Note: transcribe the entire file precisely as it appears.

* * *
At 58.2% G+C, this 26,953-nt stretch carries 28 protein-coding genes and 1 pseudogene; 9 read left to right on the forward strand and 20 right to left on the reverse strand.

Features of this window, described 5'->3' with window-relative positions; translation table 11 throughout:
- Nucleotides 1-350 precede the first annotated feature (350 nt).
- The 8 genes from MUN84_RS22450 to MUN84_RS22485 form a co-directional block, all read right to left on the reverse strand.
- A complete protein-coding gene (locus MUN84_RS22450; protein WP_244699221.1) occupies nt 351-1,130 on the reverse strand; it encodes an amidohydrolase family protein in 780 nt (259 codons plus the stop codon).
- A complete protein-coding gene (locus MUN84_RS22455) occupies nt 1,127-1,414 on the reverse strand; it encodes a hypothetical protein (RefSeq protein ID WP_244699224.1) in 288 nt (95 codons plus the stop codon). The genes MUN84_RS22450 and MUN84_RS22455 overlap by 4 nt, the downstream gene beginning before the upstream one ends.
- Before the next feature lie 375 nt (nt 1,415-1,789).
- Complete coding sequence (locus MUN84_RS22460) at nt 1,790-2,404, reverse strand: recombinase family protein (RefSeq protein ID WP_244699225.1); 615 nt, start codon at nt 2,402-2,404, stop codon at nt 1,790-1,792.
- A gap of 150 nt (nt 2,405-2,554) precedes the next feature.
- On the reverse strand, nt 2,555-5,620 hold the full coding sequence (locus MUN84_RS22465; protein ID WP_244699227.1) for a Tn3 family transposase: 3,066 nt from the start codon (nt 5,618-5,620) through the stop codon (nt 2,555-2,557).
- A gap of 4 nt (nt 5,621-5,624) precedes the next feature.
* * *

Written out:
At 58.2% G+C, this 26,953-nt stretch carries 28 protein-coding genes and 1 pseudogene; 9 read left to right on the forward strand and 20 right to left on the reverse strand.

Features of this window, described 5'->3' with window-relative positions; translation table 11 throughout:
- Nucleotides 1-350 precede the first annotated feature (350 nt).
- The 8 genes from MUN84_RS22450 to MUN84_RS22485 form a co-directional block, all read right to left on the reverse strand.
- A complete protein-coding gene (locus MUN84_RS22450; protein WP_244699221.1) occupies nt 351-1,130 on the reverse strand; it encodes an amidohydrolase family protein in 780 nt (259 codons plus the stop codon).
- A complete protein-coding gene (locus MUN84_RS22455) occupies nt 1,127-1,414 on the reverse strand; it encodes a hypothetical protein (RefSeq protein ID WP_244699224.1) in 288 nt (95 codons plus the stop codon). The genes MUN84_RS22450 and MUN84_RS22455 overlap by 4 nt, the downstream gene beginning before the upstream one ends.
- Before the next feature lie 375 nt (nt 1,415-1,789).
- Complete coding sequence (locus MUN84_RS22460) at nt 1,790-2,404, reverse strand: recombinase family protein (RefSeq protein ID WP_244699225.1); 615 nt, start codon at nt 2,402-2,404, stop codon at nt 1,790-1,792.
- A gap of 150 nt (nt 2,405-2,554) precedes the next feature.
- On the reverse strand, nt 2,555-5,620 hold the full coding sequence (locus MUN84_RS22465; protein ID WP_244699227.1) for a Tn3 family transposase: 3,066 nt from the start codon (nt 5,618-5,620) through the stop codon (nt 2,555-2,557).
- A gap of 4 nt (nt 5,621-5,624) precedes the next feature.